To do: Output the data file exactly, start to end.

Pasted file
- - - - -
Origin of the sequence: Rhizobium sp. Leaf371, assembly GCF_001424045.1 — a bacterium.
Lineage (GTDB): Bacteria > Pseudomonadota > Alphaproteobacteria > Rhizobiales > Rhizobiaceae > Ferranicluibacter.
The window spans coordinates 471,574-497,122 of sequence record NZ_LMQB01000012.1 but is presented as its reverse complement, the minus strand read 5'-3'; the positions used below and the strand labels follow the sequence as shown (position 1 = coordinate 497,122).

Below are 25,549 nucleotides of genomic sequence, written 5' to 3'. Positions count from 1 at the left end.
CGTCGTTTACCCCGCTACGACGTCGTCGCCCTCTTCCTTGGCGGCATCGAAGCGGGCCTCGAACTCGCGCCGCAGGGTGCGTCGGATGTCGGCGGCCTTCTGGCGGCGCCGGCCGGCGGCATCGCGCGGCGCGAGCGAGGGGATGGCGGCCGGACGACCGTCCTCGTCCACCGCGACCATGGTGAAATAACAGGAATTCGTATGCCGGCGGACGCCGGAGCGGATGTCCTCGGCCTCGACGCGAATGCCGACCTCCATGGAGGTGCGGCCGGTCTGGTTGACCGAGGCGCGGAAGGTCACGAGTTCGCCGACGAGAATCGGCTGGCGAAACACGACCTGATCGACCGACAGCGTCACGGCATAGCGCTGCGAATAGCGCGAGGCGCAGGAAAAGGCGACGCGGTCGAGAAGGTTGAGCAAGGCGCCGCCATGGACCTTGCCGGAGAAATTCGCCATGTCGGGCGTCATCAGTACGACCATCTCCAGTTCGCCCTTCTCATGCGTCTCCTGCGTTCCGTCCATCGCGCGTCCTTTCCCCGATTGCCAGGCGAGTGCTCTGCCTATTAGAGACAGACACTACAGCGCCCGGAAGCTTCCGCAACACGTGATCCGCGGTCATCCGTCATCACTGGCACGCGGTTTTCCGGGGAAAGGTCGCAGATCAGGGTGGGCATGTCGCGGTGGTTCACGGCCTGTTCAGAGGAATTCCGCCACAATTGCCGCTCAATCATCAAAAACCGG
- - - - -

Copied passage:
Origin of the sequence: Rhizobium sp. Leaf371, assembly GCF_001424045.1 — a bacterium.
Lineage (GTDB): Bacteria > Pseudomonadota > Alphaproteobacteria > Rhizobiales > Rhizobiaceae > Ferranicluibacter.
The window spans coordinates 471,574-497,122 of sequence record NZ_LMQB01000012.1 but is presented as its reverse complement, the minus strand read 5'-3'; the positions used below and the strand labels follow the sequence as shown (position 1 = coordinate 497,122).

Below are 25,549 nucleotides of genomic sequence, written 5' to 3'. Positions count from 1 at the left end.
CGTCGTTTACCCCGCTACGACGTCGTCGCCCTCTTCCTTGGCGGCATCGAAGCGGGCCTCGAACTCGCGCCGCAGGGTGCGTCGGATGTCGGCGGCCTTCTGGCGGCGCCGGCCGGCGGCATCGCGCGGCGCGAGCGAGGGGATGGCGGCCGGACGACCGTCCTCGTCCACCGCGACCATGGTGAAATAACAGGAATTCGTATGCCGGCGGACGCCGGAGCGGATGTCCTCGGCCTCGACGCGAATGCCGACCTCCATGGAGGTGCGGCCGGTCTGGTTGACCGAGGCGCGGAAGGTCACGAGTTCGCCGACGAGAATCGGCTGGCGAAACACGACCTGATCGACCGACAGCGTCACGGCATAGCGCTGCGAATAGCGCGAGGCGCAGGAAAAGGCGACGCGGTCGAGAAGGTTGAGCAAGGCGCCGCCATGGACCTTGCCGGAGAAATTCGCCATGTCGGGCGTCATCAGTACGACCATCTCCAGTTCGCCCTTCTCATGCGTCTCCTGCGTTCCGTCCATCGCGCGTCCTTTCCCCGATTGCCAGGCGAGTGCTCTGCCTATTAGAGACAGACACTACAGCGCCCGGAAGCTTCCGCAACACGTGATCCGCGGTCATCCGTCATCACTGGCACGCGGTTTTCCGGGGAAAGGTCGCAGATCAGGGTGGGCATGTCGCGGTGGTTCACGGCCTGTTCAGAGGAATTCCGCCACAATTGCCGCTCAATCATCAAAAACCGG